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Semai Culture

  1. Semai Culture
    culture we will see how these two cultures are alike or different. It will be interesting to see how our culture compares to that of the Semai culture. The Semai...
  2. The Semai Culture
    The Semai Culture Among every culture, the belief system of the society will shape the way in which the people will behave and think. The Semai value peacefulness...
  3. Semai Culture
    The Semai Culture ANT101: Introduction to Cultural Anthropology Prof. Jodi Stoneman December 2, 2012 The Semai Culture A peaceful Malaysian culture by...
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08/20/2011 11:40 AM
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Page 1

The Semai Culture

ANT101: Introduction to Cultural Anthropology

Page 2
In the central mountains of the Malay Peninsula, Malaysia, Southeast Asia lives over 40,000 horticulturalists, bearing a gift economy. The Semai, an Orang Asli Society is known for their strong non-violent way of living. This bilateral descent culture, looks at the man and woman as being “equals”.   Their main economic activities include hunting and farming; as their economic organization consists of small camps on high mountain slopes, cultivating wet rice. In this research paper I should further your knowledge of this unique and proud culture as I explain how the Semai live, and raise their children. I will analyze the impact that this cultures primary mode of subsistence has on their beliefs, gender relations, and economic organization. As you continue to read, you will get a better understanding of this special culture and their unique place in the history of the world.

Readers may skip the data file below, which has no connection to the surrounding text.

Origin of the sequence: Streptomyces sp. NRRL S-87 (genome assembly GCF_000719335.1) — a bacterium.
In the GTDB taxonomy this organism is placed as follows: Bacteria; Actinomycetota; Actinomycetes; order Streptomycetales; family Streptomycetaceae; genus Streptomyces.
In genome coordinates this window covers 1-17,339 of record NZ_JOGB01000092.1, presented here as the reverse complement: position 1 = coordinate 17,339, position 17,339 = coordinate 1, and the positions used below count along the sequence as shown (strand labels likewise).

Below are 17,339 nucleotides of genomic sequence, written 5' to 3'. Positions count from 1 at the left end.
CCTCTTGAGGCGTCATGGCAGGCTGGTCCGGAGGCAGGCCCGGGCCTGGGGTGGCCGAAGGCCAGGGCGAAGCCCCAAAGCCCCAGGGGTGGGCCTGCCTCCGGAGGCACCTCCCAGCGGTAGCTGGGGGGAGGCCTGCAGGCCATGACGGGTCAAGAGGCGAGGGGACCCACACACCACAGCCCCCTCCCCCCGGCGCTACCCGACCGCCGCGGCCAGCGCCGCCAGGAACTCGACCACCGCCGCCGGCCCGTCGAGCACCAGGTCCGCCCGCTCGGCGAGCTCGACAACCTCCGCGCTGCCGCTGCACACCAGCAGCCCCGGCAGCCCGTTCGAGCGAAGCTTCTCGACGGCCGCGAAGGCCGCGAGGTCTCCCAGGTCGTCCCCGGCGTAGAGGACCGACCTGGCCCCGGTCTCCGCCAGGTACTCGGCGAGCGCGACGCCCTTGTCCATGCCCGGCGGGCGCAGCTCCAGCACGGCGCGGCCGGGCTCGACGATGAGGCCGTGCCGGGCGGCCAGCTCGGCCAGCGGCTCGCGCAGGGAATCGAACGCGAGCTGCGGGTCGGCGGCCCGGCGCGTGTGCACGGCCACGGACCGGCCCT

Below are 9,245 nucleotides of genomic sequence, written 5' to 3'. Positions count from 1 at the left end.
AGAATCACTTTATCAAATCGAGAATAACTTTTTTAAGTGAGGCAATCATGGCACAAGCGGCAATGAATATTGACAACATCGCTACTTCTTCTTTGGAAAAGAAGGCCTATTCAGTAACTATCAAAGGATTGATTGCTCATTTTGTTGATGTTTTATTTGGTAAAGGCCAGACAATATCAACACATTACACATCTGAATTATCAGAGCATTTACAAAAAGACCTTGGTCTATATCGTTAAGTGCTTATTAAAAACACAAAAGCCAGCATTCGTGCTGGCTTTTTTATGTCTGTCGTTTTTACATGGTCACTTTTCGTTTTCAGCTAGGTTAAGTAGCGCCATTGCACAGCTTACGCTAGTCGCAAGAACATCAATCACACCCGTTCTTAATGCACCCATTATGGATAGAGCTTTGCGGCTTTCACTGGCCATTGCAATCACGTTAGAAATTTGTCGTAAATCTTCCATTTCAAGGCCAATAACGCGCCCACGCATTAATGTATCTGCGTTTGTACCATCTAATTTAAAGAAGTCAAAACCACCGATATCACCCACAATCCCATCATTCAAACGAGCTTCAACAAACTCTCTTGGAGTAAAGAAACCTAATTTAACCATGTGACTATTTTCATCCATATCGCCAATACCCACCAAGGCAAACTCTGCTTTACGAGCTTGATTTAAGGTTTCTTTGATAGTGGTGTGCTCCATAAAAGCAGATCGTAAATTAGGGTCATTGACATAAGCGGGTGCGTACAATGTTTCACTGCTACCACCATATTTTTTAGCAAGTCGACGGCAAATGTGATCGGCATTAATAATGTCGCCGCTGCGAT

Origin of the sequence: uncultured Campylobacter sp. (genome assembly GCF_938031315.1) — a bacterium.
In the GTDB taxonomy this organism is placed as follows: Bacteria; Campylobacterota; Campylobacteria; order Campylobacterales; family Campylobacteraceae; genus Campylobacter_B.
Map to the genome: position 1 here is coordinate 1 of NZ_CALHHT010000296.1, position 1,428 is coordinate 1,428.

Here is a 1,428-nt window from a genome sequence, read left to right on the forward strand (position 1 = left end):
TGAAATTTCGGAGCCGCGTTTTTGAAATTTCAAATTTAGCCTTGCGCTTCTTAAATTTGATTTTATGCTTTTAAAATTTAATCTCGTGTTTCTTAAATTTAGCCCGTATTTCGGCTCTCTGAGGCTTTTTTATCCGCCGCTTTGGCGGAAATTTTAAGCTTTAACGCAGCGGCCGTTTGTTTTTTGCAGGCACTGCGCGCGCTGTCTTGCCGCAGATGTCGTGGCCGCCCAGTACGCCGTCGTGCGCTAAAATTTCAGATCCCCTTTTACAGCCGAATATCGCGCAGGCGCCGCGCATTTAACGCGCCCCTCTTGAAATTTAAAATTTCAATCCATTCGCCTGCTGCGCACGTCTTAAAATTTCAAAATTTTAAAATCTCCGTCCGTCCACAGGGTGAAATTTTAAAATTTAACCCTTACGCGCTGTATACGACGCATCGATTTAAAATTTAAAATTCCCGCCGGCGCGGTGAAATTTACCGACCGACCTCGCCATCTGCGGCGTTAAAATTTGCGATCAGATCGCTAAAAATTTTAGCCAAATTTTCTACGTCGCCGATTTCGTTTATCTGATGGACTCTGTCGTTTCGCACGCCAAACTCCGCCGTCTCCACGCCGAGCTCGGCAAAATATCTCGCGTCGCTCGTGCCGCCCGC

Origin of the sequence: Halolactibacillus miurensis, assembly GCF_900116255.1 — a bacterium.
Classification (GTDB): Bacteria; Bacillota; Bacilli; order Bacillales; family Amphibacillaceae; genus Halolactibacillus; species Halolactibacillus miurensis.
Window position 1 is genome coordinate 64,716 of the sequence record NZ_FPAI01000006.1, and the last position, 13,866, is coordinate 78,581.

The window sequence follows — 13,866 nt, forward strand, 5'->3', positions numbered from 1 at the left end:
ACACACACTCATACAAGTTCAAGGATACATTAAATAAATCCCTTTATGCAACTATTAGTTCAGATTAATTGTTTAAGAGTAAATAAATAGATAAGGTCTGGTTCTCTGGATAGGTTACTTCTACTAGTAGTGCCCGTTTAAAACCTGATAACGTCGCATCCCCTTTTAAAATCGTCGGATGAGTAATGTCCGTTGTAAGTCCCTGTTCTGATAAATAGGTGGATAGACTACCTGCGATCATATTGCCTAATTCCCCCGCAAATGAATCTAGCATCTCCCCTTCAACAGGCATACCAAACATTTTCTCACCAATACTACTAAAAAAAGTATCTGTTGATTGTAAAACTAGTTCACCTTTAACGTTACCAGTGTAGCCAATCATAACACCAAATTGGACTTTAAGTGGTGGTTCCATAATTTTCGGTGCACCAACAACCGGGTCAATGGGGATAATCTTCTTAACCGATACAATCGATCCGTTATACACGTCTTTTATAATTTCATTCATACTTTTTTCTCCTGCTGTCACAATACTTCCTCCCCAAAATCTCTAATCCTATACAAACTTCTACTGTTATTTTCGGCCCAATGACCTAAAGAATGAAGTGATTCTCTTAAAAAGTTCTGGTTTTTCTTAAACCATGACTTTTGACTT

The Semai's direct source of revenue has evolved into a diverse system of shifting cultivation, hunting trading forest goods, and arboriculture. The Semai main economic activities include hunting and farming. These societies live in small, isolated camps at a high altitude on mountain slopes.   They live in villages that are built with wood, weaved balls, or bamboo with thatched roofs using palm leaves. Inside the Semai houses are no visible bedrooms, and the children usually sleep in the main hall. The only form of “separation” for the rooms is a wooden beaded curtain that hangs in the parent’s chambers. There are no locks to prevent unwanted entry; instead the curtains are drawn down to prevent entry.
The Semai subsist on the cultivation on mountain rice, maize, and millet. However some of the Semai people, who are relatively adapted to the Malay society, live even lower down the mountains, cultivating wet rice as well as mountain rice. When rice becomes scarce the Semai use roasted or boiled...
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